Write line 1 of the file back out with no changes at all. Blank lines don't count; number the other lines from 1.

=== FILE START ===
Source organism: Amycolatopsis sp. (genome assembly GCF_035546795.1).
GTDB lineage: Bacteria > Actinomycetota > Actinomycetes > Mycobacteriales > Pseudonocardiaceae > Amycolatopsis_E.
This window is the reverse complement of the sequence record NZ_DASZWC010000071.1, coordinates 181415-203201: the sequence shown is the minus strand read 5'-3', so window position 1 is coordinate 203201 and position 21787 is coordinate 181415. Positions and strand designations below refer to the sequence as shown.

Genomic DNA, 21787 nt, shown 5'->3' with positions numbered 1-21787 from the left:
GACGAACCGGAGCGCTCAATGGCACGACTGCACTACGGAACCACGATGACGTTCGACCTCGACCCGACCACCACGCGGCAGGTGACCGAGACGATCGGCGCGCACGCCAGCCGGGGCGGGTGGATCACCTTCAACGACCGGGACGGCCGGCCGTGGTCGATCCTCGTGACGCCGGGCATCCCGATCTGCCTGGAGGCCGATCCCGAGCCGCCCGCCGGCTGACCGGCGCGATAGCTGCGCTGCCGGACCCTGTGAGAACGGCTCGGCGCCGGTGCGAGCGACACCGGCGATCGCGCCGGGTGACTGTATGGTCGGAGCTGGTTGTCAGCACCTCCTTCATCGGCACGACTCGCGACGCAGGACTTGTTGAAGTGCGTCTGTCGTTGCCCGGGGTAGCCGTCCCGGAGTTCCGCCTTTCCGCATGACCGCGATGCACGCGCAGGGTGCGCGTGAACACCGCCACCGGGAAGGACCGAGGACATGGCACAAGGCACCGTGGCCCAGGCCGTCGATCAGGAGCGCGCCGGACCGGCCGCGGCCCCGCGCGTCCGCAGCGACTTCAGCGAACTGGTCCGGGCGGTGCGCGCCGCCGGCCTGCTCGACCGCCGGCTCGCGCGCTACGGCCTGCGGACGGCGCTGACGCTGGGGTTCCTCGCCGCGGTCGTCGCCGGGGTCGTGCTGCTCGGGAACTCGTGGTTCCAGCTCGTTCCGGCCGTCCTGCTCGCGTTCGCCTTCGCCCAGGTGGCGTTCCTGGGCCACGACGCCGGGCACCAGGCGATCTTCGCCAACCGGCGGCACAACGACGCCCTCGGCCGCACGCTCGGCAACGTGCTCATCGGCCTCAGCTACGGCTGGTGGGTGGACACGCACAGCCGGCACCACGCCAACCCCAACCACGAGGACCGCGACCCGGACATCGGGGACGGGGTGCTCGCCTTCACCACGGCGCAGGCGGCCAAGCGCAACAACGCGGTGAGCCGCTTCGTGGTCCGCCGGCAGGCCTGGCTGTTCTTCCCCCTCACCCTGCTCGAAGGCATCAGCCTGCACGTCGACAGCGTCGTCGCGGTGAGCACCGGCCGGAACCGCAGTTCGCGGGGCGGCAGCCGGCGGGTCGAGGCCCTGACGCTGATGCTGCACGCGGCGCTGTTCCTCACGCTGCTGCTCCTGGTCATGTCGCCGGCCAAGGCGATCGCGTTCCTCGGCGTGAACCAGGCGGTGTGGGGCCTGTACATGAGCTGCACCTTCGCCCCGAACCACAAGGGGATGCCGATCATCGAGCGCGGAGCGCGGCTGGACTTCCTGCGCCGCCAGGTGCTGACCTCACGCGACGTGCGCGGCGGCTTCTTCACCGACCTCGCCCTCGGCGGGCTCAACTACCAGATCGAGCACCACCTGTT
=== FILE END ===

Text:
Source organism: Amycolatopsis sp. (genome assembly GCF_035546795.1).